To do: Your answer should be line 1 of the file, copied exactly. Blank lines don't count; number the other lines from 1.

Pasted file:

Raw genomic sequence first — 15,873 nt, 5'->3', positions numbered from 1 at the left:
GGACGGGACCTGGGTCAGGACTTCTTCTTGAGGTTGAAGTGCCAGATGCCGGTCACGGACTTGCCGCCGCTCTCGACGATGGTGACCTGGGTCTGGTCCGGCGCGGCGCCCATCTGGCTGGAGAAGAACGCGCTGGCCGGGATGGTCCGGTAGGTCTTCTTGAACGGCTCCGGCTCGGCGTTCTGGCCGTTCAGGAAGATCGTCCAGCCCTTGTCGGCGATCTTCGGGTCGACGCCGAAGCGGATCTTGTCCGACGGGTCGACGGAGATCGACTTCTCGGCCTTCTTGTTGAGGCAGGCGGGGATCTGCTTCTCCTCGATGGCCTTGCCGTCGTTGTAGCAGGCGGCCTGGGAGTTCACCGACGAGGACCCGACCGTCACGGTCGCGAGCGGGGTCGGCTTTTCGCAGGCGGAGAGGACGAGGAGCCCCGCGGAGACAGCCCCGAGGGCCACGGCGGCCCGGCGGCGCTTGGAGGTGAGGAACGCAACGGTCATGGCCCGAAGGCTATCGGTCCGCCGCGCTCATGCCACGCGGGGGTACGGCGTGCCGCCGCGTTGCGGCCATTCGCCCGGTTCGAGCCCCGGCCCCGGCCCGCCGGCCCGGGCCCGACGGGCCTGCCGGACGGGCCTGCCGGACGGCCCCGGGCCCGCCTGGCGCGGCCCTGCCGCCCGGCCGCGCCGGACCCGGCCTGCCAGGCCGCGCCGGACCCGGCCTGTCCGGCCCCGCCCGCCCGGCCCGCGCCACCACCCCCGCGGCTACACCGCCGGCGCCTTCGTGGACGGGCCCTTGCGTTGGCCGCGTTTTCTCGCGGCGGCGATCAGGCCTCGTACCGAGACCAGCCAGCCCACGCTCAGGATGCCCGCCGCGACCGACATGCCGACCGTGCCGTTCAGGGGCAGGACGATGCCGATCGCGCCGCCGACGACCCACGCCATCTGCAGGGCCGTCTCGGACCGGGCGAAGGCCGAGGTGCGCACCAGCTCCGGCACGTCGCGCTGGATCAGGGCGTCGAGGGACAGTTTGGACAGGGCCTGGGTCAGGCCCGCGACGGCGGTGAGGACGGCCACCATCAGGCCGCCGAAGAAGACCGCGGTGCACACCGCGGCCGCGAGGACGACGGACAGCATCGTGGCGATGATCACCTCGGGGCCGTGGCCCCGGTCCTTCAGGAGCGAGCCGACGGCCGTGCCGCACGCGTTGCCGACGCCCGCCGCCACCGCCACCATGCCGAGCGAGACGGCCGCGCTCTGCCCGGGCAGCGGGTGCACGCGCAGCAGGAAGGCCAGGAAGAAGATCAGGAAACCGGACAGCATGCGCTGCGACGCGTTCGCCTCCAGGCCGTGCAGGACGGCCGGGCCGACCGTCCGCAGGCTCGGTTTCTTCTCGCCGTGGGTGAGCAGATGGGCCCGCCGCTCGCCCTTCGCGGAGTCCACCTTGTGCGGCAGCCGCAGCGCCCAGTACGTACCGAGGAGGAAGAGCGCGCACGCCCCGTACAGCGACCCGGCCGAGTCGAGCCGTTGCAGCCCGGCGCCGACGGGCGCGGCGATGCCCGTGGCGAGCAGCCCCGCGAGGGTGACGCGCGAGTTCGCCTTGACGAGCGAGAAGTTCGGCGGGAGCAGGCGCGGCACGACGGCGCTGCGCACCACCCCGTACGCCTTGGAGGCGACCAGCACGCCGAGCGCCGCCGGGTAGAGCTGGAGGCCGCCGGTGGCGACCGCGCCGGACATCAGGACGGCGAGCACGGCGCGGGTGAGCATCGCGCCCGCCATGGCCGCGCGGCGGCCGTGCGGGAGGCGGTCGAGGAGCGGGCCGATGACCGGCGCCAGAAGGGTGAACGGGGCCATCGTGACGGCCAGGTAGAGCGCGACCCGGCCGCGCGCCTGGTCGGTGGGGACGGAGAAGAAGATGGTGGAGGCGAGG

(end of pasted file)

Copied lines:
Raw genomic sequence first — 15,873 nt, 5'->3', positions numbered from 1 at the left: